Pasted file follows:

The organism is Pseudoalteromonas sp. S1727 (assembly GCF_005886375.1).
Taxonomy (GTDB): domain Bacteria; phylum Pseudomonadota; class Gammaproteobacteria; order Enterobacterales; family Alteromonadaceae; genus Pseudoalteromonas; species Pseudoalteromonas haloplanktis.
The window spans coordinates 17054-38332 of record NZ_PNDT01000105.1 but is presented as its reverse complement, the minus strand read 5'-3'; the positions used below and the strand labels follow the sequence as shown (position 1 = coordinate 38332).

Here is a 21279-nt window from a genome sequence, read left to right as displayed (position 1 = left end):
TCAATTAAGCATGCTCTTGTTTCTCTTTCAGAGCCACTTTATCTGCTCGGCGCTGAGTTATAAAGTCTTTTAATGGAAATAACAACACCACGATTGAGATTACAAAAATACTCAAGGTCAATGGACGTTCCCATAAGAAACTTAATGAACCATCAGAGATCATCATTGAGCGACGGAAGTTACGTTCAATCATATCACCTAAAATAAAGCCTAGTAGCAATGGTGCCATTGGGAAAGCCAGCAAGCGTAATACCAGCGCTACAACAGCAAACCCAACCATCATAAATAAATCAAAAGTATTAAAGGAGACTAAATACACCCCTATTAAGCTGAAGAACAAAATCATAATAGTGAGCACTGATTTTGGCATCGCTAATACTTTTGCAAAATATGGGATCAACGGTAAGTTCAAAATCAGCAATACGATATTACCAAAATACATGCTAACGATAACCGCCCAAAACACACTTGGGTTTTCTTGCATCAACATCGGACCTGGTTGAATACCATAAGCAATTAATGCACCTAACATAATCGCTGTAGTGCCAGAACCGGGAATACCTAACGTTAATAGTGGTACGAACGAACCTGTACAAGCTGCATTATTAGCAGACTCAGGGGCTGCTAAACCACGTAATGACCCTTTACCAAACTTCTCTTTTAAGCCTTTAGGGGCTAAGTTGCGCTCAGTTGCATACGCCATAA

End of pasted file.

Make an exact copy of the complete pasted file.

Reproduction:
The organism is Pseudoalteromonas sp. S1727 (assembly GCF_005886375.1).
Taxonomy (GTDB): domain Bacteria; phylum Pseudomonadota; class Gammaproteobacteria; order Enterobacterales; family Alteromonadaceae; genus Pseudoalteromonas; species Pseudoalteromonas haloplanktis.
The window spans coordinates 17054-38332 of record NZ_PNDT01000105.1 but is presented as its reverse complement, the minus strand read 5'-3'; the positions used below and the strand labels follow the sequence as shown (position 1 = coordinate 38332).

Here is a 21279-nt window from a genome sequence, read left to right as displayed (position 1 = left end):
TCAATTAAGCATGCTCTTGTTTCTCTTTCAGAGCCACTTTATCTGCTCGGCGCTGAGTTATAAAGTCTTTTAATGGAAATAACAACACCACGATTGAGATTACAAAAATACTCAAGGTCAATGGACGTTCCCATAAGAAACTTAATGAACCATCAGAGATCATCATTGAGCGACGGAAGTTACGTTCAATCATATCACCTAAAATAAAGCCTAGTAGCAATGGTGCCATTGGGAAAGCCAGCAAGCGTAATACCAGCGCTACAACAGCAAACCCAACCATCATAAATAAATCAAAAGTATTAAAGGAGACTAAATACACCCCTATTAAGCTGAAGAACAAAATCATAATAGTGAGCACTGATTTTGGCATCGCTAATACTTTTGCAAAATATGGGATCAACGGTAAGTTCAAAATCAGCAATACGATATTACCAAAATACATGCTAACGATAACCGCCCAAAACACACTTGGGTTTTCTTGCATCAACATCGGACCTGGTTGAATACCATAAGCAATTAATGCACCTAACATAATCGCTGTAGTGCCAGAACCGGGAATACCTAACGTTAATAGTGGTACGAACGAACCTGTACAAGCTGCATTATTAGCAGACTCAGGGGCTGCTAAACCACGTAATGACCCTTTACCAAACTTCTCTTTTAAGCCTTTAGGGGCTAAGTTGCGCTCAGTTGCATACGCCATAA